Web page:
By Saliou Samb
CONAKRY, March 26 (Reuters) - Authorities in Guinea said on Wednesday they stopped an outbreak of deadly Ebola fever from spreading beyond the country's remote southeast, although the number of deaths from suspected infections rose to at least 63.
U.N. agencies and medical charities such as Doctors Without Borders (MSF) have scrambled to help Guinea - one of the world's poorest countries - cope with the virus, amid fears it might spill across borders into neighbouring West African nations.
Liberia, which shares a border with southeastern Guinea, reported at five deaths this week from suspected infections in people who had come across the frontier to seek treatment. Sierra Leone has also uncovered two deaths in the border town of Boidu suspected to be linked to Ebola, one of the most lethal infectious diseases known to man.
Laboratory tests have so far only confirmed 13 cases of the disease, from 45 tests. More samples, some of them from Sierra Leone and Liberia, have been sent for examination.
"The epidemic is not spreading to other regions," Guinean Health Minister Remy Lamah told Reuters by telephone from the affected area in Guinea's remote Forest region. "Medical equipment has been shipped in. MSF is helping us to control the outbreak."
An MSF spokesperson said the number of suspected infections had risen by just two from Tuesday to 88, according to government figures. Four more people died, however, bringing the death toll to 63.
MSF flew in 33 tonnes of medical equipment at the weekend, enabling the creation of an isolation ward in Gueckedou, the epicentre of the outbreak. Ten patients with Ebola symptoms were receiving treatment there, MSF said.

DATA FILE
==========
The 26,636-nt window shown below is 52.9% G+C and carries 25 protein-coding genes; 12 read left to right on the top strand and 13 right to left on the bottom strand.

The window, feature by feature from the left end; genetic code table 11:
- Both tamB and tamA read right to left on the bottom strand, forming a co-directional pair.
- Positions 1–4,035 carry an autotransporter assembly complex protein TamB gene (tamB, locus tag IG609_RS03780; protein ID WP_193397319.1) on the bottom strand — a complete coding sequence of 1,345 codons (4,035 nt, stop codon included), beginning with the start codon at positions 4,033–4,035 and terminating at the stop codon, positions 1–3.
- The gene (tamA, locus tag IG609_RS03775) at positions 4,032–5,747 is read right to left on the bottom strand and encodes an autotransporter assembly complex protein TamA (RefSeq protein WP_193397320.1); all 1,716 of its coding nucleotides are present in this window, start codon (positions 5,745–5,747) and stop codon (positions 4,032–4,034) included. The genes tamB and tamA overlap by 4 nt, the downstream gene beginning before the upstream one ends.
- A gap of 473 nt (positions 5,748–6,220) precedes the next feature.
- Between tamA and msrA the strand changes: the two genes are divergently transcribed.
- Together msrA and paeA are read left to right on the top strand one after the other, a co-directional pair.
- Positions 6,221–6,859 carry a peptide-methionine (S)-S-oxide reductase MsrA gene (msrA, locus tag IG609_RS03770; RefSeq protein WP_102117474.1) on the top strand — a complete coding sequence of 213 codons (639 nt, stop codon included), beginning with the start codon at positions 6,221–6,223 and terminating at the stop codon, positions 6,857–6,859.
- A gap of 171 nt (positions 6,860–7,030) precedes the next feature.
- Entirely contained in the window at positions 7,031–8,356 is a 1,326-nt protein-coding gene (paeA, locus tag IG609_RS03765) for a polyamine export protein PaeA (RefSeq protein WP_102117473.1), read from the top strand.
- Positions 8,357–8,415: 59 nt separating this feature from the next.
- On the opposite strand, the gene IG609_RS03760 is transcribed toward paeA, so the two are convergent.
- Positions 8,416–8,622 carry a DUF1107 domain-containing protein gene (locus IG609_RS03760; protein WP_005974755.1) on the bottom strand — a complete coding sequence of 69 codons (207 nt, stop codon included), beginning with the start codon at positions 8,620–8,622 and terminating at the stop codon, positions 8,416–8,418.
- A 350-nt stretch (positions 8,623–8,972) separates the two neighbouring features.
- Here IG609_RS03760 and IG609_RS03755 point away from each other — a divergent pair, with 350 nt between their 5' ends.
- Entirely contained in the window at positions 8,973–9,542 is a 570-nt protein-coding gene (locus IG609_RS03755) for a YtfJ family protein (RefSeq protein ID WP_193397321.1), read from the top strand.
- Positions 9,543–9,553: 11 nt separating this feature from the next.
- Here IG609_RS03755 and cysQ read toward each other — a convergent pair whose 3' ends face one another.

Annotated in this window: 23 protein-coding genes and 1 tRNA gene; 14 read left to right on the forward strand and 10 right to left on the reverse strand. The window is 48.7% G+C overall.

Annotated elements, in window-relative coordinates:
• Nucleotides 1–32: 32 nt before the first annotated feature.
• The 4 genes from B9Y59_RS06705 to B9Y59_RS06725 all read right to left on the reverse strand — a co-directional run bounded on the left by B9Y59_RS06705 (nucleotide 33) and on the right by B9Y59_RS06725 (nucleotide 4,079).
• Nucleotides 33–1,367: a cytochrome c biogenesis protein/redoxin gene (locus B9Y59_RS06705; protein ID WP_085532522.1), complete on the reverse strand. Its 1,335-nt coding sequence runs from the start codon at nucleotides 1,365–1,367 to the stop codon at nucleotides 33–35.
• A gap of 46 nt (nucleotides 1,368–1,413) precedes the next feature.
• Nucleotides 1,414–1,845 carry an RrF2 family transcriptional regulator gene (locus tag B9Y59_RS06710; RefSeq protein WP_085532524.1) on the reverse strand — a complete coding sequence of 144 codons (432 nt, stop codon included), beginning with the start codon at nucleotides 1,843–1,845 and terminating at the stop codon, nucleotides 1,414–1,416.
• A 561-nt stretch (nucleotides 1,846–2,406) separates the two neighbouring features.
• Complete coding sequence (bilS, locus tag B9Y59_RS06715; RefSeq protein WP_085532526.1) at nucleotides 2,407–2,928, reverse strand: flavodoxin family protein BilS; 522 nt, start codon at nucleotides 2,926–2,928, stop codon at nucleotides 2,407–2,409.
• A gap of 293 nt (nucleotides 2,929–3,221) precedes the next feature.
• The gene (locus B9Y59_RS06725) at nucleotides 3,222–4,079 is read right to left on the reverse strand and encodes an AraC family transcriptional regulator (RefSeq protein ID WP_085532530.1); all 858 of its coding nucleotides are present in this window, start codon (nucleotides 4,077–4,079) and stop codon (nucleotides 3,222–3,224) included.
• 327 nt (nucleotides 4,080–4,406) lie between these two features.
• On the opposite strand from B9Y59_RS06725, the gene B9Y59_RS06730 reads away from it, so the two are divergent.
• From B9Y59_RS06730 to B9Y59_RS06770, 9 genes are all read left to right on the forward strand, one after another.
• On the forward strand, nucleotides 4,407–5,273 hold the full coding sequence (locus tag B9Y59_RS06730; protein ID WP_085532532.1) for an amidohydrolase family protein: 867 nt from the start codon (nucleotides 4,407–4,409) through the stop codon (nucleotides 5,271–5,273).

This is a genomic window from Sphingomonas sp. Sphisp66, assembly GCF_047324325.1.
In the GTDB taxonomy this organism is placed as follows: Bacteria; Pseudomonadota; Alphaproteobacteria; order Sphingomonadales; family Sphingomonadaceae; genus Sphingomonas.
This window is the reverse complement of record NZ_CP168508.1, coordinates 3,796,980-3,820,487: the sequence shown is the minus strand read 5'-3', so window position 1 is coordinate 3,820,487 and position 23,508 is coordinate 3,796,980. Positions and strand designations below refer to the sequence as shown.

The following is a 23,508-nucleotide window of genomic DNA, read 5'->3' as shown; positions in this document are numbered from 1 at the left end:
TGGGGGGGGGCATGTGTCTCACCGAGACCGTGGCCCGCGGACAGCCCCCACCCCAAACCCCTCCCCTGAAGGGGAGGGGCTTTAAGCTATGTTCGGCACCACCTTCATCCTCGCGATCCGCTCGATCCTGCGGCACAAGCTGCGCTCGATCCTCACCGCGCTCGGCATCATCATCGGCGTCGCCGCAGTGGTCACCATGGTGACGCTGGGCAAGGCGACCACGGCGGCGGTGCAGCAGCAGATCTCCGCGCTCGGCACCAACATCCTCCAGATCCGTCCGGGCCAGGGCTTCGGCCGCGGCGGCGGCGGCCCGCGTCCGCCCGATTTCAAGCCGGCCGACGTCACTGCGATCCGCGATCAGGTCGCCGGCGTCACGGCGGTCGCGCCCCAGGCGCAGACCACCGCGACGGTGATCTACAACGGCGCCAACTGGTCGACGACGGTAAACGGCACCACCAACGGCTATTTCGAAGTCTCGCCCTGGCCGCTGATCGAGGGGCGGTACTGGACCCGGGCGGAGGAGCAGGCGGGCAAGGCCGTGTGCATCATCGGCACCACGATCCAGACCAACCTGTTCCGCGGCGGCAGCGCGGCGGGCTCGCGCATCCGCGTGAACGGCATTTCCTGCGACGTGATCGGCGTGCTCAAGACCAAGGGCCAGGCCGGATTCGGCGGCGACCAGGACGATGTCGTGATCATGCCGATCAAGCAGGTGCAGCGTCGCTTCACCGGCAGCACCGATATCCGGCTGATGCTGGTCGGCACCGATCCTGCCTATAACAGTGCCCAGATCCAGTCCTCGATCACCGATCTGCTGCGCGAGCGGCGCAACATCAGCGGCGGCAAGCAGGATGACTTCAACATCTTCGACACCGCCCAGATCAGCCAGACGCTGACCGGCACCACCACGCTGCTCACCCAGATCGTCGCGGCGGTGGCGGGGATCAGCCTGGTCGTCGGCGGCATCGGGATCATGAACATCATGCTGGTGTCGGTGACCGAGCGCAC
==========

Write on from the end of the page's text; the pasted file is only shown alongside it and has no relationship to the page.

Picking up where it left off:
Another isolation facility is being set up in the town of Macenta to deal with suspected cases there, said the medical charity, which is reinforcing its emergency team of 30 staff.
BAN ON BUSHMEAT, BATS
Since its discovery in 1976 in what is now Democratic Republic of Congo, only around 2,200 cases of Ebola have been recorded. Of those, 1,500 were fatal.
The outbreak of mysterious haemorrhagic fever was first detected in Guinea in February. Scientists have since identified it as the most virulent Zaire strain of the Ebola virus.
The virus is believed to reside primarily in bats between rare outbreaks in humans. Some experts believe it may have been carried by bats from central Africa, where it is more common.
In an effort to stop the transmission of the disease, Guinea has banned the sale and consumption of bats and other types of bush meat, and banned public funerals for those killed. Volunteers from the Guinean Red Cross were disinfecting the homes of victims and dealing with infected bodies.
The disease incubates for up to three weeks and its symptoms are similar to malaria and cholera, making it difficult to detect in West Africa, where such diseases are endemic.
The virus initially causes raging fever, headaches, muscle pain, conjunctivitis and weakness, before moving into more severe phases of causing vomiting, diarrhoea and haemorrhages. There is no vaccine and no known cure.
A team of Guinean and MSF officials were visiting villages advising people on precautionary measures. Infection can be reduced by simple measures such as washing hands, wearing gloves, face masks and protective goggles.
The teams were travelling by foot seeking to identifying people who have been in direct contact with Ebola victims and to isolate people showing symptoms of the disease, MSF said.
International SOS - a leading medical and travel security services company - said business travellers and expatriates working outside the healthcare sector had a low risk of contracting the rare disease. Several international mining companies are active in Guinea, Sierra Leone and Liberia.
It was the first recorded fatal outbreak of Ebola in West Africa. A non-fatal case was documented in a scientist studying an Ebola outbreak in chimpanzees in the Tai national park in Ivory Coast in 1994. (Additional reporting by Umaru Fofana in Freetown and Alphonso Toweh in Monrovia; Writing by Daniel Flynn; Editing by Alison Williams)